Work Header

we'll be free from the heavens one day

Chapter Text

The winds do not speak nor sing to him in the same way they do for their master, but even Morax can hear their melodies howl across the landscape - the tunes when it cuts through the leaves, the different pitches produced when objects clatter harmlessly against each other after being hit by a strong gust. 


But sometimes, he hears things that clearly aren’t meant to be there: the soft ticking sounds akin to the turning hands of a timepiece, the quiet humming of a woman’s voice when there was no one around for miles. He knew exactly who they came from, but it wasn’t a topic he could easily breach with their only mutual friend.


After all, while the God of Stone and the God of Time were merely acquaintances, the Gods of Wind and Time were the closest of friends. 


How can he, a mere bystander, ever ask Barbatos what had happened? They had only met through sheer coincidence, when the Anemo Archon had been inebriated enough to completely forget that he asked the both of them to meet him at the exact same place and time. 


In the end, it turned into a three-god excursion to help Barbatos replant the cecilias from Old Mondstadt to Starsnatch Cliff. Only the wind god was talkative, with the other two preferring to keep silent and nodding when appropriate. The God of Time added her own little quips here and there, but Morax was the ever vigilant listener. Somehow, it was a friendship that worked out, even if all it consisted of was Barbatos pulling the two of them along into his whims.


One day, the little wind god had requested that he come watch the ritual his people would perform for the masters of Time and Anemo annually, to enact stories as offerings for the two gods to immortalise forever. The Archon had always put full dedication into learning about Liyue’s culture, so it was only right for Morax to respect him in kind. 


Barbatos himself never revealed himself to his people, but the refreshing breeze he let blow through the temple was more than enough proof to his children that he was there, watching over them. He and the God of Time watched the performance from a distance, being able to see and hear it perfectly despite how far they were from the actual site. Hidden away amongst the leaves of a tree, the two gods sat on the highest branch.


Morax had been unwilling to sit with them, instead making himself comfortable on one of the lower branches. It could not possibly hold the weight of three people by itself, he reasoned. But really, he just...didn’t want to interrupt the moment.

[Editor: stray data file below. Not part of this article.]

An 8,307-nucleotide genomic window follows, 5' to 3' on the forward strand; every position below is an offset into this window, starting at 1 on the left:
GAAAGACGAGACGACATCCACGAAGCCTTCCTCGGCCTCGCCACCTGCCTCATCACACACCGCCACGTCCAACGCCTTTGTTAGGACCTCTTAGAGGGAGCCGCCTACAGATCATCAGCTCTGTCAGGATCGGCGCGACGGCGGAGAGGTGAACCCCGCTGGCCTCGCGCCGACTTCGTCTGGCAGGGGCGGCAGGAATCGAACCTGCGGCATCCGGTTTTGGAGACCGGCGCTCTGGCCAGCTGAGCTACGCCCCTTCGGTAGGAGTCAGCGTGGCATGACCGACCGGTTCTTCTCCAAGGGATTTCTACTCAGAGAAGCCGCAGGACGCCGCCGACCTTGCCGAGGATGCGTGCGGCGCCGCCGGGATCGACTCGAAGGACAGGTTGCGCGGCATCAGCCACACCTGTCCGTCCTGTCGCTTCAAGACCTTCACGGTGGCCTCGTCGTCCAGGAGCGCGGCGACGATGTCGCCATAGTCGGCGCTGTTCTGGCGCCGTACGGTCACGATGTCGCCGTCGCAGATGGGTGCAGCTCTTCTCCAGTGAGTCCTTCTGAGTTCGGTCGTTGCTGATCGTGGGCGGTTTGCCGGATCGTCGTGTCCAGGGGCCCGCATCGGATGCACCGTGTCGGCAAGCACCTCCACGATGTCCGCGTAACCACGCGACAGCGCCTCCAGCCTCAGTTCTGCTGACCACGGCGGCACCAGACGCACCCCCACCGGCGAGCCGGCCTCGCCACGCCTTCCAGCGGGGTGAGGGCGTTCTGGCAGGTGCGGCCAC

Because even though the two gods had sat properly atop the branches to respect his presence, their bodies that have long grown used to being in contact with each other would inevitably be drawn together, whether or not the gods themselves were even aware of it. When Morax glanced up, he was met with the sight of Barbatos half sprawled across the lap of the time god, looking so perfectly at ease. The goddess had her arms around the other, the wind god tucked under her chin. It was a picture of tranquility, a world made for the two of them that no one else could disturb.


Anemo brings stories while Time nurtures them.  


There was no place for him in this story. He was the Archon of Liyue, and they were Mondstadt’s gods.


Then one day, she was gone.


A storm raged in Mondstadt for the first time in a long while, lasting for a whole week. It was only due to the prayers of the people that it finally stopped, yet a drizzle of rain persisted. After seeing the grey storm clouds all the way from Liyue, Morax felt concern welling slowly in his chest and decided to pay a visit to Mondstadt.


Yet Barbatos was nowhere to be found, and not even his Four Winds knew where he was. It was only when Morax had decided to stand on the peak of Starsnatch Cliff, eyes scouring for any signs of the Anemo Archon, did he spot the little island far off the coast of the beach.


He already walked every inch of Mondstadt looking for this troublesome god, but he’d never seen that island till now. Surely, if he was going to be somewhere…


Stepping onto a platform made of Geo, Morax floated over to the last place in his search. Even before reaching land he could already see the huge splashes of Anemo energy floating in the air, and in the eye of the storm was Barbatos.